This happens regularly at court hearings - people are presented with enormous fines, the court reduces them significantly and sets up a monthly payment plan.

Judge Dembe says that the courts are happy to consider any "faintly reasonable" payment plan. It could be $50 a month, it could be $25. Once a monthly amount is set, it might continue for the next 20 or 30 years - almost like a lifelong subscription to the court, but without any privileges.

Taylor's lawyer thinks he shouldn't have to pay $42,000 or $4,000 or even $25 a month. She appealed directly to Judge Dembe.

Taylor's entire debt hinges on where he was in the summer of 1994. Did he skip bail four times, before getting arrested for that armed robbery? His lawyer says he couldn't have gone to those court dates, because he was already in jail.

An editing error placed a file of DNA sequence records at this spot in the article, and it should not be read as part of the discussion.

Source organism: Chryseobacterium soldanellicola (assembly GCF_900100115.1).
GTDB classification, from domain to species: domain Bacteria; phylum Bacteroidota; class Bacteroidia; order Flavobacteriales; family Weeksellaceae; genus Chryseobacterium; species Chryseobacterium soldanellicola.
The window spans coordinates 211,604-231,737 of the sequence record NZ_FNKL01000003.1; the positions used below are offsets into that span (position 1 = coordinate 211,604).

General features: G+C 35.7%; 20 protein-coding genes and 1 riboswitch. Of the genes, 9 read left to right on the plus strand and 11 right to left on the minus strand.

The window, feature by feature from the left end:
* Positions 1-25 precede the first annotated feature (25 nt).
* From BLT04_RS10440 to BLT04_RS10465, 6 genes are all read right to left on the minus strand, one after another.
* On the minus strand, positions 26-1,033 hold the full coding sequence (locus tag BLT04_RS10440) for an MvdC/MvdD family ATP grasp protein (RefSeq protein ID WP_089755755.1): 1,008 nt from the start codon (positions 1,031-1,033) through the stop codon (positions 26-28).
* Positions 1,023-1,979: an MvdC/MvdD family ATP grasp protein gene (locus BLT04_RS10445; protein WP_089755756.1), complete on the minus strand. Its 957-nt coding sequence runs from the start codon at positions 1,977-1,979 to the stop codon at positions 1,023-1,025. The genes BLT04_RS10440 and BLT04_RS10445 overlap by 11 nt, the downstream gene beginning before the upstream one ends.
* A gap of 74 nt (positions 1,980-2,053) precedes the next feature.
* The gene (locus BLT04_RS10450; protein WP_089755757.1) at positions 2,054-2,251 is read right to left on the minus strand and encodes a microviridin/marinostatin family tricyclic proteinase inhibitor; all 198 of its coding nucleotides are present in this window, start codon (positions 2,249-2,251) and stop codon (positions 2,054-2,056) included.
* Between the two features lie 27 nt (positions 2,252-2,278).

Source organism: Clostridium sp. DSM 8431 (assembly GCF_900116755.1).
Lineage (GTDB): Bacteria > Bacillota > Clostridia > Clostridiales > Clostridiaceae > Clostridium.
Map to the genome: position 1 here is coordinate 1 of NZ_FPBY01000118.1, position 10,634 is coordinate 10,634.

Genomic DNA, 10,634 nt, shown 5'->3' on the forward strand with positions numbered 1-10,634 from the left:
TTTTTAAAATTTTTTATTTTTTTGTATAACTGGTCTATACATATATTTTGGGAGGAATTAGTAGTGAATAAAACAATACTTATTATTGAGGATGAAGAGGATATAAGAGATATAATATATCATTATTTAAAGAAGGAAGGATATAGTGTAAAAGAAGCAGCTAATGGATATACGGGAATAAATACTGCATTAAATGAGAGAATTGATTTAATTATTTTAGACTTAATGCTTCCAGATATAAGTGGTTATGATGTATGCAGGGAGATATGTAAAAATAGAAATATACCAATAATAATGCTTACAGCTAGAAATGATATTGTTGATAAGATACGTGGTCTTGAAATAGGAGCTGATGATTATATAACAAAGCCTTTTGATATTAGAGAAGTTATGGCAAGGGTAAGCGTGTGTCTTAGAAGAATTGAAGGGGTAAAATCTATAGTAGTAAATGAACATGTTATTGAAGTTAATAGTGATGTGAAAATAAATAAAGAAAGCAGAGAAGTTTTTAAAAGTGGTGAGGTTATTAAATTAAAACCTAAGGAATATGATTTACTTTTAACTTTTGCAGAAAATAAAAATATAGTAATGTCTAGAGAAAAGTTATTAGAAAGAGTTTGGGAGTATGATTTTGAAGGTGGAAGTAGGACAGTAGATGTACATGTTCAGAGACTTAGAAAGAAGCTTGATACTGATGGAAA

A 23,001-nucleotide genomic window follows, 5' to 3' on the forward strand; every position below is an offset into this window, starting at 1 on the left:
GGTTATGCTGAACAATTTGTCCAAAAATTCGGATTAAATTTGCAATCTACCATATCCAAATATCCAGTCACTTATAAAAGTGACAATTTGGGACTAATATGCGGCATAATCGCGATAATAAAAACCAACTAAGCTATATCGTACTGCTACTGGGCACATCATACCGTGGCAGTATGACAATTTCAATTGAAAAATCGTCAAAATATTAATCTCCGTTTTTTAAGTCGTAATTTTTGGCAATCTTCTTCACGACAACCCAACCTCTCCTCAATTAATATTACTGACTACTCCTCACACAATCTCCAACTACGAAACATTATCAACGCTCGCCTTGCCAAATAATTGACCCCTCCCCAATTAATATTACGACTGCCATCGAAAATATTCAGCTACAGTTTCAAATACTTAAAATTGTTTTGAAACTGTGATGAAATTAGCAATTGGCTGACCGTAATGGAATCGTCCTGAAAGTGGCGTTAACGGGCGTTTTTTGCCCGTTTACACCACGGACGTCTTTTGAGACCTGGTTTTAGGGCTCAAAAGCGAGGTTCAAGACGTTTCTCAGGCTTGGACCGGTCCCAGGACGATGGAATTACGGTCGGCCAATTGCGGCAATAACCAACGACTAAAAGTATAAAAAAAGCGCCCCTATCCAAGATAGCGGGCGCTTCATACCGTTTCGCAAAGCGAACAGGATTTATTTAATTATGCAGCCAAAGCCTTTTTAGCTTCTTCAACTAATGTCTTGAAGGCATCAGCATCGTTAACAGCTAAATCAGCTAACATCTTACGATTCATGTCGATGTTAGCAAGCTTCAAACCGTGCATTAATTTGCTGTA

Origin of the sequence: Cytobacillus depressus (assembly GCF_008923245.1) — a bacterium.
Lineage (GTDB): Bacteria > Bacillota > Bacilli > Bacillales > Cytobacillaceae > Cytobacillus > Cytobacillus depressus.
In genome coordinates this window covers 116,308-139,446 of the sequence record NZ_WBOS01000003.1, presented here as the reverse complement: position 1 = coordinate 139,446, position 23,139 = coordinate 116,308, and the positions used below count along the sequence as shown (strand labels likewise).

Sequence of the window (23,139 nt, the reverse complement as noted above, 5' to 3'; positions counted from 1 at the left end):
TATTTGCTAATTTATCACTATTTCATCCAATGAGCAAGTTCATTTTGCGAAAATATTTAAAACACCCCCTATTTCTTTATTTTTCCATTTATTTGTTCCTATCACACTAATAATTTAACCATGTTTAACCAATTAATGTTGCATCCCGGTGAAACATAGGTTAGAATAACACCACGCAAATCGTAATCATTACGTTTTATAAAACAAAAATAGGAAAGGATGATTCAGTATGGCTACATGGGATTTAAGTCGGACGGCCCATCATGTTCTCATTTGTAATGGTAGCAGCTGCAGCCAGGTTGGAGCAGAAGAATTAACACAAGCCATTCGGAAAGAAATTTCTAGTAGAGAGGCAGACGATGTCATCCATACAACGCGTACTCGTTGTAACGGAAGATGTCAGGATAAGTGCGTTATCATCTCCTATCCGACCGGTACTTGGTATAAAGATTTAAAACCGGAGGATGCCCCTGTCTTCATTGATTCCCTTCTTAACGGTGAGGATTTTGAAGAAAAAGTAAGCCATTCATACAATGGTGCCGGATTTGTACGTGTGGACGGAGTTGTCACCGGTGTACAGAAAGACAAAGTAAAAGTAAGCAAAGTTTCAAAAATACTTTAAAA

Dietrich says that the court/prison system's record-keeping at the time was dreadful.

But Judge Dembe says there's enough documentation to prove Taylor's whereabouts, and that yes, he did miss court dates. She says she feels pretty comfortable with the original decision.

"This is clearly a guy who was well on his way to being a lifelong criminal - ducking the system at every possible opportunity," she says.

For now, Taylor is trying to find steady work to support his family - but it's not easy with a felony conviction.

At least his debt, he thinks, is something he can get lifted. Earlier this month his lawyer submitted a second challenge to Judge Dembe's decision.

Dietrich is challenging the debt collection on a number of procedural problems, including the age of the debts and what she sees as a lack of evidence in many of the cases. She filed three other appeals along with Taylor's, and expects Pennsylvania's Superior Court to hear the case in the new year.

Amanda Aroncyzk's documentary The Cost of Doing Time was broadcast on BBC World Service. Browse the World Service documentary podcast archive here.